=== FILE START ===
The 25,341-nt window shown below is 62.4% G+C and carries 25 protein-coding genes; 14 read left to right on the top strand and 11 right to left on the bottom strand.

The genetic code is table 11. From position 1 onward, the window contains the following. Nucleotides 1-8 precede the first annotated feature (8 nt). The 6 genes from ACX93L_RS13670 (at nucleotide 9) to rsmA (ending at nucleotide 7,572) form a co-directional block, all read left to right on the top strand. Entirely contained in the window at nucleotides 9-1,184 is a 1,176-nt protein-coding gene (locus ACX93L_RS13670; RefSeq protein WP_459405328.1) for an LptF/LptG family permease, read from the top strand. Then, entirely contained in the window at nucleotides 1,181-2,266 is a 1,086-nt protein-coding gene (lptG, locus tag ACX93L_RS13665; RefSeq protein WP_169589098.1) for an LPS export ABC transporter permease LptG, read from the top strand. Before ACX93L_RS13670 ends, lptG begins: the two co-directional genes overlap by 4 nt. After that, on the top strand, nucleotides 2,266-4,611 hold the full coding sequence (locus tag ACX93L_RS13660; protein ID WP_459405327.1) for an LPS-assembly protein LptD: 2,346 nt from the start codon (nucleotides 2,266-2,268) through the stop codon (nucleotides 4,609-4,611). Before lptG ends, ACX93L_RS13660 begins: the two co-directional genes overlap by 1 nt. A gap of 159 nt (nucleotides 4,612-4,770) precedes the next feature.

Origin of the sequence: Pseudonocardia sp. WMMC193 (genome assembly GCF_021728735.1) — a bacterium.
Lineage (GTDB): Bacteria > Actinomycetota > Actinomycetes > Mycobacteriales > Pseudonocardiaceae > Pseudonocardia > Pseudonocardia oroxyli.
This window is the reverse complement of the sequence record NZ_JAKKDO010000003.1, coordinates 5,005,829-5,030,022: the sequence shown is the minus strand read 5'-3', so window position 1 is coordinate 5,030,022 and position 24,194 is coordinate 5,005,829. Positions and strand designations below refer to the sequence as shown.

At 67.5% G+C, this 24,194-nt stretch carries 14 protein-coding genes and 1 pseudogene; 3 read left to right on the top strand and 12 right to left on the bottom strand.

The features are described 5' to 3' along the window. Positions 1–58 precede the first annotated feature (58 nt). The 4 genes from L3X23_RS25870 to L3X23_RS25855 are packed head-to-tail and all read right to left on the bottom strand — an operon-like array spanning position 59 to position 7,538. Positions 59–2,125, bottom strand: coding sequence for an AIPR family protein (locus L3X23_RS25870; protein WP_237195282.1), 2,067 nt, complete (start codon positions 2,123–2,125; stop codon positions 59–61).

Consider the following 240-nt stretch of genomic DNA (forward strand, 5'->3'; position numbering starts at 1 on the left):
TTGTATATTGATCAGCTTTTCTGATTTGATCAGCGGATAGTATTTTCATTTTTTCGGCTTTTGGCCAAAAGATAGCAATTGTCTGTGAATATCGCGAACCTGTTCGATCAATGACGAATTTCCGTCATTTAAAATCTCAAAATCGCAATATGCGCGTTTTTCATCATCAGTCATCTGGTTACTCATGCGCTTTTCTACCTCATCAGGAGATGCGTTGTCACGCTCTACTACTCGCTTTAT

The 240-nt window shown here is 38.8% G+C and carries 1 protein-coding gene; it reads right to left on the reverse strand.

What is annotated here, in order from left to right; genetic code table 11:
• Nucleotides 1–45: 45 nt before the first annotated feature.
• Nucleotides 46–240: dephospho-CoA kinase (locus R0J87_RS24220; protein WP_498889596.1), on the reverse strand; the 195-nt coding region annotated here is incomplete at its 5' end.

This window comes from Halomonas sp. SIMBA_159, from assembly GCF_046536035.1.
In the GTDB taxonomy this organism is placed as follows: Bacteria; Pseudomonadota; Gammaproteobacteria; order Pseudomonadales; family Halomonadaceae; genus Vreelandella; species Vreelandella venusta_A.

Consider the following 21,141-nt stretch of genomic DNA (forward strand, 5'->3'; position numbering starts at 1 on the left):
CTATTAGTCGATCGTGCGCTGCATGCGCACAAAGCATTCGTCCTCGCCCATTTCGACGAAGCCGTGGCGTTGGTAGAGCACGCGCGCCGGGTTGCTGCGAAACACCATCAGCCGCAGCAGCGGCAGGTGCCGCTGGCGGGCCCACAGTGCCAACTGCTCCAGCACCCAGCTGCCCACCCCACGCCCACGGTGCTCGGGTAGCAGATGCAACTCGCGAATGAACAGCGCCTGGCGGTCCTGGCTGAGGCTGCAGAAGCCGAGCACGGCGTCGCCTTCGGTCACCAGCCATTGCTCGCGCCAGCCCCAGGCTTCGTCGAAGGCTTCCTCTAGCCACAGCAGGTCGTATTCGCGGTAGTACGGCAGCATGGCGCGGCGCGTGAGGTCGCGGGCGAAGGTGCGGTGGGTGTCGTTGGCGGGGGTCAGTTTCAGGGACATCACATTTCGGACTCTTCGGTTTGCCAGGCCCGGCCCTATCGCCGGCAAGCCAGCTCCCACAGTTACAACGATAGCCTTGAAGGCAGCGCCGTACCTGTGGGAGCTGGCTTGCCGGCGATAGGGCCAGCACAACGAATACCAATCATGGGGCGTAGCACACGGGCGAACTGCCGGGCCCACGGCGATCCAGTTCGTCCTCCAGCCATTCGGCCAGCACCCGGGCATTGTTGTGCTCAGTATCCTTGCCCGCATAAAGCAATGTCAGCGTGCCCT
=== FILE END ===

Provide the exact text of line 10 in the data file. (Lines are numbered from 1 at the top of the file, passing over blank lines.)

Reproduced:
The 240-nt window shown here is 38.8% G+C and carries 1 protein-coding gene; it reads right to left on the reverse strand.